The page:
U.S. Sanctions Belarusian Election Officials & Lukashenko’s Personal Plane

Опубликовано: 28 Март 2023

LukashenkoBelarusian President Alexander Lukashenko’s personal aircraft has been sanctioned by the U.S. Treasury. (Photo: Администрация президента Украины, Wikimedia, License)

The U.S. Department of the Treasury sanctioned 13 Belarusian individuals and entities, including President Alexander Lukashenko’s aircraft, in response to his administration’s fraudulent actions during the country’s 2020 presidential election.

These designations, the Treasury’s Office of Foreign Assets Control (OFAC) said, are a response “to the ongoing brutal crackdown against the pro-democracy movement and civil society surrounding the fraudulent August 2020 presidential election.”

Amongst those sanctioned are regime officials implicated in undermining democratic ideals and for drawing up policies meant to threaten and intimidate the Belarusian people, the statement said.

Specifically, authorities drew attention to the Central Election Commission of the Republic of Belarus (CEC), which had already been designated on Dec. 2020, following the 2020 Belarusian presidential election, an exercise in democracy widely judged to be fraudulent.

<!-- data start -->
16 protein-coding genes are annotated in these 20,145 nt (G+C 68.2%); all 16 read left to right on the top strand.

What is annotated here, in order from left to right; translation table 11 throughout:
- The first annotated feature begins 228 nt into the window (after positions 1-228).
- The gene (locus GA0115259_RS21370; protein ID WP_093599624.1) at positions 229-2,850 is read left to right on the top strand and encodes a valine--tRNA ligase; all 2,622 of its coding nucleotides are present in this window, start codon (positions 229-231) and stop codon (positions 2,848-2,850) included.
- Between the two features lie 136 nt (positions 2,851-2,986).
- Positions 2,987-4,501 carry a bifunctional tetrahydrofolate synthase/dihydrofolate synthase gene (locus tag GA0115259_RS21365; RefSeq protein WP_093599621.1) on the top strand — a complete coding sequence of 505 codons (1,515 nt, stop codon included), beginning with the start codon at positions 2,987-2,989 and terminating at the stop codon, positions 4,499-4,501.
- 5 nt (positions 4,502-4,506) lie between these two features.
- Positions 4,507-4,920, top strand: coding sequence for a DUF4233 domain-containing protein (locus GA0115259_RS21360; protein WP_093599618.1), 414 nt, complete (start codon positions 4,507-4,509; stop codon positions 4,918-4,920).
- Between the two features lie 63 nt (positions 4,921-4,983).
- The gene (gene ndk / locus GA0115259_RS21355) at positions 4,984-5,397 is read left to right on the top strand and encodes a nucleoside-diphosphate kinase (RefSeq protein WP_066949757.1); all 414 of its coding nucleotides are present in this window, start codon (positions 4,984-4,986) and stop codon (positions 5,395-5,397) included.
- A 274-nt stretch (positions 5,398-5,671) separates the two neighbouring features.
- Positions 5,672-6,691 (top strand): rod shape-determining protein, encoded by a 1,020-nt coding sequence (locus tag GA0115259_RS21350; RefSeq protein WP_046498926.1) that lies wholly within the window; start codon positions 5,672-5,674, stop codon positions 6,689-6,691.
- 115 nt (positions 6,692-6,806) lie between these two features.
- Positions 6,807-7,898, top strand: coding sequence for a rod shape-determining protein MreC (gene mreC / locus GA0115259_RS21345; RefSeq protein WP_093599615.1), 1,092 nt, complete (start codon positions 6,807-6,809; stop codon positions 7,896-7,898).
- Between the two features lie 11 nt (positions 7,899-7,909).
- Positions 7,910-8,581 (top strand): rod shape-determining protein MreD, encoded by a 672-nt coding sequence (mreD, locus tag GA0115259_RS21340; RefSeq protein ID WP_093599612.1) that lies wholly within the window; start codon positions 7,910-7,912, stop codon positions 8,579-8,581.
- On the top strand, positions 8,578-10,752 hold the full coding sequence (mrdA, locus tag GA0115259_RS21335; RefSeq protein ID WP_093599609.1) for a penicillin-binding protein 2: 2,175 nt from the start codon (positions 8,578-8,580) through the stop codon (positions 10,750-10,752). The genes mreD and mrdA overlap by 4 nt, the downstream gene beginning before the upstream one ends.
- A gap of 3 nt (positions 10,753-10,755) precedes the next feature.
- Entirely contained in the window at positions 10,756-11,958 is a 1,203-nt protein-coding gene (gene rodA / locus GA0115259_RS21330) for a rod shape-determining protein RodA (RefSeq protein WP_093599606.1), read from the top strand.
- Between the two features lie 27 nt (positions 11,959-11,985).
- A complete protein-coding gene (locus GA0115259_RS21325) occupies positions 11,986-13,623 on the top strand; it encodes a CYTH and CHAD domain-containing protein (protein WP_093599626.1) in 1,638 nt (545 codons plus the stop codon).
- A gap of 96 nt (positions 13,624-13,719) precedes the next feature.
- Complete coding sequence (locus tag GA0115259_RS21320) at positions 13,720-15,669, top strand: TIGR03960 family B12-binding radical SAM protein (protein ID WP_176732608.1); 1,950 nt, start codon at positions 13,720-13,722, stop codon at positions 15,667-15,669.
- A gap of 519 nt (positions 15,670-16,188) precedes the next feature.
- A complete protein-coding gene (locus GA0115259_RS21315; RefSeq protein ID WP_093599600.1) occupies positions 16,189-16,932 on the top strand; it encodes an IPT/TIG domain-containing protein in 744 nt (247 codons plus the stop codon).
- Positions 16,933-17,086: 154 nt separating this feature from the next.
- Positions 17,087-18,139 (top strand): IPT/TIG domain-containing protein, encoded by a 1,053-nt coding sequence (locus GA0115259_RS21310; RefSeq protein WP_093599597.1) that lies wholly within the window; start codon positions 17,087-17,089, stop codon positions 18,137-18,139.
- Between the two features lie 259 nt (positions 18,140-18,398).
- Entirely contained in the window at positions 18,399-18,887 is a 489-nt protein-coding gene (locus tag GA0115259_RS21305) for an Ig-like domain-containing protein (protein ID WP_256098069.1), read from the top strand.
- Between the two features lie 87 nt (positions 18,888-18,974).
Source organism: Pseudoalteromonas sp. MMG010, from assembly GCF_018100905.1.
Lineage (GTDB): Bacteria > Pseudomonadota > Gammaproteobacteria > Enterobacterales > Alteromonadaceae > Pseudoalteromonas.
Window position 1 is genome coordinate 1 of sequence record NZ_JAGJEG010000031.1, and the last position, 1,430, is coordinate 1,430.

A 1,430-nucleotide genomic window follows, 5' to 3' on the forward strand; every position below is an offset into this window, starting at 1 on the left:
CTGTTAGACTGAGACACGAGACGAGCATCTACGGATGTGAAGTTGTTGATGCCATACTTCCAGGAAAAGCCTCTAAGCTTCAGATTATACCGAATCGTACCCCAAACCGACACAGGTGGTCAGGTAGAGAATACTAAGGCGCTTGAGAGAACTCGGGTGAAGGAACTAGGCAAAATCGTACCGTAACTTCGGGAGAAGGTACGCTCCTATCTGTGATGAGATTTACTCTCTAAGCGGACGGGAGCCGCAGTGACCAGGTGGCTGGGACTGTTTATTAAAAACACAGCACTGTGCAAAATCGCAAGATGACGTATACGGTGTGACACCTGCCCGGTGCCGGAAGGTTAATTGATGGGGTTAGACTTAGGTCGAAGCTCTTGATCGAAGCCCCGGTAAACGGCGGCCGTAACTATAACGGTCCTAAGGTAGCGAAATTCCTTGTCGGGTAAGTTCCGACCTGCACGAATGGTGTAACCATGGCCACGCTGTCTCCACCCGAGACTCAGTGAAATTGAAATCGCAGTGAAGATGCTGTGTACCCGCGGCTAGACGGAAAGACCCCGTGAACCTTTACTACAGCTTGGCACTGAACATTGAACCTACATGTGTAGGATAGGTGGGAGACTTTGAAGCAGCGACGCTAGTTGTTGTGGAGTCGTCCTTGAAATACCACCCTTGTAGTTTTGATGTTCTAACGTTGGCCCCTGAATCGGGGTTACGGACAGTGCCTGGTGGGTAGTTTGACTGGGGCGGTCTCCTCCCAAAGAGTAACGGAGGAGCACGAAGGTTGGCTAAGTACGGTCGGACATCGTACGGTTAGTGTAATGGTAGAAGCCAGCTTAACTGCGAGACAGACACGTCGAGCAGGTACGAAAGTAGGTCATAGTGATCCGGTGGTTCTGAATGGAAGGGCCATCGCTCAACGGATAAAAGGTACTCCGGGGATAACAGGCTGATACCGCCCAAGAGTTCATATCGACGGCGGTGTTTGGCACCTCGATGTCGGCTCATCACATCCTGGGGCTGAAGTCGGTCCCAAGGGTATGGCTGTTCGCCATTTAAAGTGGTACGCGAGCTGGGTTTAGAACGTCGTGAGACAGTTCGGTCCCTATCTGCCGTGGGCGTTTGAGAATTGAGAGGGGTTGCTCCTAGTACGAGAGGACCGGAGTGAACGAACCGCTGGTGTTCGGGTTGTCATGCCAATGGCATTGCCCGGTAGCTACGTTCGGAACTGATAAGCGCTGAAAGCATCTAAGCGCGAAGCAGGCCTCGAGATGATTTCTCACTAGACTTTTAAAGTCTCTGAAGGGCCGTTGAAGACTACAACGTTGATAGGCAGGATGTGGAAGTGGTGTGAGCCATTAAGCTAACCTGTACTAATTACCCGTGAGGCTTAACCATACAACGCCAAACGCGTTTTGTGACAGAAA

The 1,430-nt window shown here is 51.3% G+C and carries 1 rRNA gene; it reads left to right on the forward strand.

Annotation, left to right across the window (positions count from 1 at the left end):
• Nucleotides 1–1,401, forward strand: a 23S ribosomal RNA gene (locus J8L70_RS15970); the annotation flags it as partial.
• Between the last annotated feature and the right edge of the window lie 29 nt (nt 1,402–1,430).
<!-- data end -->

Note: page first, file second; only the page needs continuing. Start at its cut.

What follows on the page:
According to the Treasury, the CEC played a vital role in Lukashenko’s re-election by “barring opposition candidates, denying access to poll observers, and certifying inaccurate vote tallies.”

Seven new members of the election commission were subsequently sanctioned by the U.S..

Also listed were the Open Joint Stock Company Belarusian Automobile Plant (BelAZ) and Open Joint Stock Company Minsk Automobile Plant (MAZ), one of the biggest automobile manufacturers in the world and Belarus, respectively.

The Treasury targeted BelAZ and MAZ after management from both companies threatened their employees with layoffs after they took part in strikes and peaceful protests against the results of the 2020 presidential election.

Lukashenko stated that his government will always support BelAZ and described it as both a “Belarusian brand” and “part of the national legacy.”

“The authoritarian Lukashenko regime relies on state-owned enterprises and key officials to generate substantial revenue that enables oppressive acts against the Belarusian people,” said Under Secretary of the Treasury for Terrorism and Financial Intelligence Brian Nelson.

Both automotive manufacturers have already faced sanctions from the EU and Canada.

Additionally, Lukashenko’s presidential aircraft, a Boeing 737, was targeted by the U.S. Treasury.

Lukashenko is said to have exclusive access to the plane, which he reportedly uses for personal trips with his family and entourage.

The plane is now off limits to all U.S. citizens, OFAC said.

Through these sanctions, U.S. Secretary of State Antony J. Blinken highlighted the country’s intent to promote accountability for the Lukashenko regime’s “brutal crackdown against the pro-democracy movement,” its “flagrant human rights abuses,” and its “facilitation of the Russian Federation’s illegal war against Ukraine.”

Belarus has drawn the condemnation of the international community since last February, when Lukashenko permitted Russian president Vladimir Putin to use his country as a launching point for Russia’s northern offensive against Ukraine.